This internship has pushed me to want to pursue a career in campaign strategy or campaign communications. I have always been interested in public affairs or communications, and reading the personal statements, social media posts, and speeches from politicians has made me realize how much effort, research, and rhetorical strategy go into every speech. As both an English and Public Policy Major, I deeply enjoy both the writing and research aspects of speech writing and communication. Working at Vote Smart has exposed me to a variety of different forms of political communication, and how both speeches and social media are essential ways to engage with the public. This position has definitely strengthened my research skills, and has taught me how to analyze social media and speeches in order to find a politician’s position on certain issues. I have learned so much about campaign strategy, research, and social media from this position, and look forward to learning more in my last few weeks of this position.
 


Journal Entry #3

As my internship came to an end last week, I reflected a lot about what I learned this summer at Vote Smart. In my past journal entries, I’ve discussed how I have learned invaluable research and analysis skills from this position, and how it has made me want to pursue a career in political research or campaign strategy. However, upon reflection, one of the most important skills that I learned from Vote Smart was how to foster community and work together, even in a remote environment. Vote Smart has remote interns every semester so the transition to having an all-remote team for them was smooth, despite the circumstances of COVID-19. Because of this, I felt that I learned a lot from my internship supervisor and the other interns about how to still create a positive work environment, even if we work remotely. I found that I really valued Zoom meetings with my team to speak face-to-face, and office-wide “activities” to learn more about the people in other departments who I didn’t interact with on a daily basis. Vote Smart’s remote infrastructure has prepared me for both the upcoming online semester and the possibility that I will work online even upon graduating.

The skill I am most proud of developing in this position is learning to ask for help when I need it. I have never worked in a completely remote environment before and was used to sitting in proximity to my supervisor to check in whenever I had a question. This summer, whenever I had a question about information that I’d found, I had to take initiative and reach out to my supervisor through email. Not being afraid to ask questions and make mistakes helped me to learn as much as I could from the employees at Vote Smart, and made me a stronger researcher than I was when I began this internship. Working remotely has definitely forced me to be more independent at work, however, I still found that it was important to foster a team environment and communicate with other employees when needed.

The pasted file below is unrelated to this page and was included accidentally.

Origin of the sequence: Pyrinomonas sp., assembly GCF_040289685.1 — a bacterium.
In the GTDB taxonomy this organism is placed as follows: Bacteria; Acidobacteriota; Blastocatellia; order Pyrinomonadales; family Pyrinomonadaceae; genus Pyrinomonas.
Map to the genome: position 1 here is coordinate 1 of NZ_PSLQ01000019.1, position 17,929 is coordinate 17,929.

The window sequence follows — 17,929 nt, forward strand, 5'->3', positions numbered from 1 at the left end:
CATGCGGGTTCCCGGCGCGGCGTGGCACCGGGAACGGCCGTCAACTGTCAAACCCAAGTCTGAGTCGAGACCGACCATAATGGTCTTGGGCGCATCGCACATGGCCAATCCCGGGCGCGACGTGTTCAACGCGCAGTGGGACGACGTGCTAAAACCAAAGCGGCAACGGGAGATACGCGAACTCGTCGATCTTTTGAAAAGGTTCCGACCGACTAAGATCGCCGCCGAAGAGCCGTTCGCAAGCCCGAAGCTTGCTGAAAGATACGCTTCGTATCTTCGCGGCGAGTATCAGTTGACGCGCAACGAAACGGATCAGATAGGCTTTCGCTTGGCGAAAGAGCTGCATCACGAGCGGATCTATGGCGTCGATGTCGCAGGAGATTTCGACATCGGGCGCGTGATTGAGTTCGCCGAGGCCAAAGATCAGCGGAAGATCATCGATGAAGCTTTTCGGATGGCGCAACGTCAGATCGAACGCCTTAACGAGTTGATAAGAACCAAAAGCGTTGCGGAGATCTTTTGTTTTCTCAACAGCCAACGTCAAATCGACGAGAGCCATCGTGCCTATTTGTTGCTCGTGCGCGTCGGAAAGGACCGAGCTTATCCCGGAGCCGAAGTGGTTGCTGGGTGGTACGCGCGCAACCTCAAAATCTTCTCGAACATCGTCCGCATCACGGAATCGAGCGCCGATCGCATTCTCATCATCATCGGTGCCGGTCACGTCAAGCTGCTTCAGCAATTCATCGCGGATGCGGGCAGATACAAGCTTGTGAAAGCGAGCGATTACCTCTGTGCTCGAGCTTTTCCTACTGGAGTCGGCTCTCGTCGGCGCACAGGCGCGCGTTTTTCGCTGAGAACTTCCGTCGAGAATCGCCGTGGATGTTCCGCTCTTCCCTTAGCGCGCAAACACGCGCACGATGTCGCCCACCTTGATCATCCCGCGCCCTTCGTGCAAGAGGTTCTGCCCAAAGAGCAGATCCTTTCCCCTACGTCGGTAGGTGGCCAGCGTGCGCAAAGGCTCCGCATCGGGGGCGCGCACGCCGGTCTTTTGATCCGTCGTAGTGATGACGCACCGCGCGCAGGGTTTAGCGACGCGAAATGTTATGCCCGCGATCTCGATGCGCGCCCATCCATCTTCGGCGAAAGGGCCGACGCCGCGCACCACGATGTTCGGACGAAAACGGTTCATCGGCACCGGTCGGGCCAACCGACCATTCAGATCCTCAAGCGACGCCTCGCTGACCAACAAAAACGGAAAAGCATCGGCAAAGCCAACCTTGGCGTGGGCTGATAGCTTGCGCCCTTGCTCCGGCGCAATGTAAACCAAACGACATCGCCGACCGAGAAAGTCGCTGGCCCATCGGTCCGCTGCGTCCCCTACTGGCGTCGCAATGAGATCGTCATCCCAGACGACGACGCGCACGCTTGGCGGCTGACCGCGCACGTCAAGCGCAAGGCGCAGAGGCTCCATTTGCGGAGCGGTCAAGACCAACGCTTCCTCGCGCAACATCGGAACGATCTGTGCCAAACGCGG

If I had one piece of advice for a student considering an internship at Vote Smart, it would definitely be to apply if you’re interested at all in politics, especially during a primary year like this one! It’s been really interesting to follow up on the primary results of the states and candidates I researched, to see which candidates won their primaries and if their social media presence assisted them in any way. I would recommend this program to students not only interested in electoral politics but public policy in general, as researching candidates’ stances on key issues like trade and foreign policy led me to deeply research these issues myself so I could better understand candidates’ public statements. This is one of the most fulfilling professional experiences I could have had ahead of an election year, and I’m very thankful for the opportunity I had to work at Vote Smart, strengthen my remote working skills, and learn about electoral politics across the country.